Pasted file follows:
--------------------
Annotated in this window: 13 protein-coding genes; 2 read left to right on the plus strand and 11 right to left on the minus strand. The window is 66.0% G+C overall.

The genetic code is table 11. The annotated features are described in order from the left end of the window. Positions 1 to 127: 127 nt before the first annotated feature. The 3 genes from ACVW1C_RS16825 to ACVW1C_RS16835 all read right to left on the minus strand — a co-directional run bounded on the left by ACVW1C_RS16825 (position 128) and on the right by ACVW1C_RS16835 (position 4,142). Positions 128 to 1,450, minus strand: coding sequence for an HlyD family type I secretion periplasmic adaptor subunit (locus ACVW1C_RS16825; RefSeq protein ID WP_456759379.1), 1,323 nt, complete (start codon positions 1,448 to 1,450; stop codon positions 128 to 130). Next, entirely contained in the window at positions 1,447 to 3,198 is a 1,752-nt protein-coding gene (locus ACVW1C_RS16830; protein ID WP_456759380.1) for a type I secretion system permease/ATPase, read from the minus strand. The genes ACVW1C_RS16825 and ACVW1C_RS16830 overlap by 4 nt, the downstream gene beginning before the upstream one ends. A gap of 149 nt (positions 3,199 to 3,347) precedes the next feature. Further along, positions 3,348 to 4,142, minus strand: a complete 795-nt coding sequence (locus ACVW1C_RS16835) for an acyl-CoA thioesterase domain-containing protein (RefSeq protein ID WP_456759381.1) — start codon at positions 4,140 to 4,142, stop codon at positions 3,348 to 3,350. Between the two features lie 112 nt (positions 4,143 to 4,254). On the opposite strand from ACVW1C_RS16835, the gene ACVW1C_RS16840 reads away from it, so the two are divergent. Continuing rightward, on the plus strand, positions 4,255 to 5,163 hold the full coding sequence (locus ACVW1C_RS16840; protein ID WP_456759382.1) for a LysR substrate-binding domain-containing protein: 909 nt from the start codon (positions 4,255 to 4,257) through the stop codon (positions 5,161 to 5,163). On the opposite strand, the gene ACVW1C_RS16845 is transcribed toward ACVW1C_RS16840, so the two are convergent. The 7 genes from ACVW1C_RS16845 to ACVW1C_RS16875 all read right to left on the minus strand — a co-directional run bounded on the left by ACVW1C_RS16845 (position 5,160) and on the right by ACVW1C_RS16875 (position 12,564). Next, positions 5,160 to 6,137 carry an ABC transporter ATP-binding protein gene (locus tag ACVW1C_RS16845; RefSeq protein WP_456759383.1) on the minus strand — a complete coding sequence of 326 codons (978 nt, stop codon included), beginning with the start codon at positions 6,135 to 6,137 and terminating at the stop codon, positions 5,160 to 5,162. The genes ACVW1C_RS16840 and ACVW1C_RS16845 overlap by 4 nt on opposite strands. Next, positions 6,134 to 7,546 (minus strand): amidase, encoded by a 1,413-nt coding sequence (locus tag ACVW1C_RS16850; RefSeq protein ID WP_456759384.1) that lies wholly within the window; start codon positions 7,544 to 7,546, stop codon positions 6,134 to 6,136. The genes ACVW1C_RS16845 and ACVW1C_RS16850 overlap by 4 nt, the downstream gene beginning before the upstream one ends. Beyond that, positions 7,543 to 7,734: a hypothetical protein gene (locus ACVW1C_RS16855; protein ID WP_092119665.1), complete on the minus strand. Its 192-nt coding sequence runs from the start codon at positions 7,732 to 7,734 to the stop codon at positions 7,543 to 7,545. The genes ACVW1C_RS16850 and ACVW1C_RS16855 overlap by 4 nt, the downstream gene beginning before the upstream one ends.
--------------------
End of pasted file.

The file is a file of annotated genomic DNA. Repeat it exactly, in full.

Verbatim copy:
Annotated in this window: 13 protein-coding genes; 2 read left to right on the plus strand and 11 right to left on the minus strand. The window is 66.0% G+C overall.

The genetic code is table 11. The annotated features are described in order from the left end of the window. Positions 1 to 127: 127 nt before the first annotated feature. The 3 genes from ACVW1C_RS16825 to ACVW1C_RS16835 all read right to left on the minus strand — a co-directional run bounded on the left by ACVW1C_RS16825 (position 128) and on the right by ACVW1C_RS16835 (position 4,142). Positions 128 to 1,450, minus strand: coding sequence for an HlyD family type I secretion periplasmic adaptor subunit (locus ACVW1C_RS16825; RefSeq protein ID WP_456759379.1), 1,323 nt, complete (start codon positions 1,448 to 1,450; stop codon positions 128 to 130). Next, entirely contained in the window at positions 1,447 to 3,198 is a 1,752-nt protein-coding gene (locus ACVW1C_RS16830; protein ID WP_456759380.1) for a type I secretion system permease/ATPase, read from the minus strand. The genes ACVW1C_RS16825 and ACVW1C_RS16830 overlap by 4 nt, the downstream gene beginning before the upstream one ends. A gap of 149 nt (positions 3,199 to 3,347) precedes the next feature. Further along, positions 3,348 to 4,142, minus strand: a complete 795-nt coding sequence (locus ACVW1C_RS16835) for an acyl-CoA thioesterase domain-containing protein (RefSeq protein ID WP_456759381.1) — start codon at positions 4,140 to 4,142, stop codon at positions 3,348 to 3,350. Between the two features lie 112 nt (positions 4,143 to 4,254). On the opposite strand from ACVW1C_RS16835, the gene ACVW1C_RS16840 reads away from it, so the two are divergent. Continuing rightward, on the plus strand, positions 4,255 to 5,163 hold the full coding sequence (locus ACVW1C_RS16840; protein ID WP_456759382.1) for a LysR substrate-binding domain-containing protein: 909 nt from the start codon (positions 4,255 to 4,257) through the stop codon (positions 5,161 to 5,163). On the opposite strand, the gene ACVW1C_RS16845 is transcribed toward ACVW1C_RS16840, so the two are convergent. The 7 genes from ACVW1C_RS16845 to ACVW1C_RS16875 all read right to left on the minus strand — a co-directional run bounded on the left by ACVW1C_RS16845 (position 5,160) and on the right by ACVW1C_RS16875 (position 12,564). Next, positions 5,160 to 6,137 carry an ABC transporter ATP-binding protein gene (locus tag ACVW1C_RS16845; RefSeq protein WP_456759383.1) on the minus strand — a complete coding sequence of 326 codons (978 nt, stop codon included), beginning with the start codon at positions 6,135 to 6,137 and terminating at the stop codon, positions 5,160 to 5,162. The genes ACVW1C_RS16840 and ACVW1C_RS16845 overlap by 4 nt on opposite strands. Next, positions 6,134 to 7,546 (minus strand): amidase, encoded by a 1,413-nt coding sequence (locus tag ACVW1C_RS16850; RefSeq protein ID WP_456759384.1) that lies wholly within the window; start codon positions 7,544 to 7,546, stop codon positions 6,134 to 6,136. The genes ACVW1C_RS16845 and ACVW1C_RS16850 overlap by 4 nt, the downstream gene beginning before the upstream one ends. Beyond that, positions 7,543 to 7,734: a hypothetical protein gene (locus ACVW1C_RS16855; protein ID WP_092119665.1), complete on the minus strand. Its 192-nt coding sequence runs from the start codon at positions 7,732 to 7,734 to the stop codon at positions 7,543 to 7,545. The genes ACVW1C_RS16850 and ACVW1C_RS16855 overlap by 4 nt, the downstream gene beginning before the upstream one ends.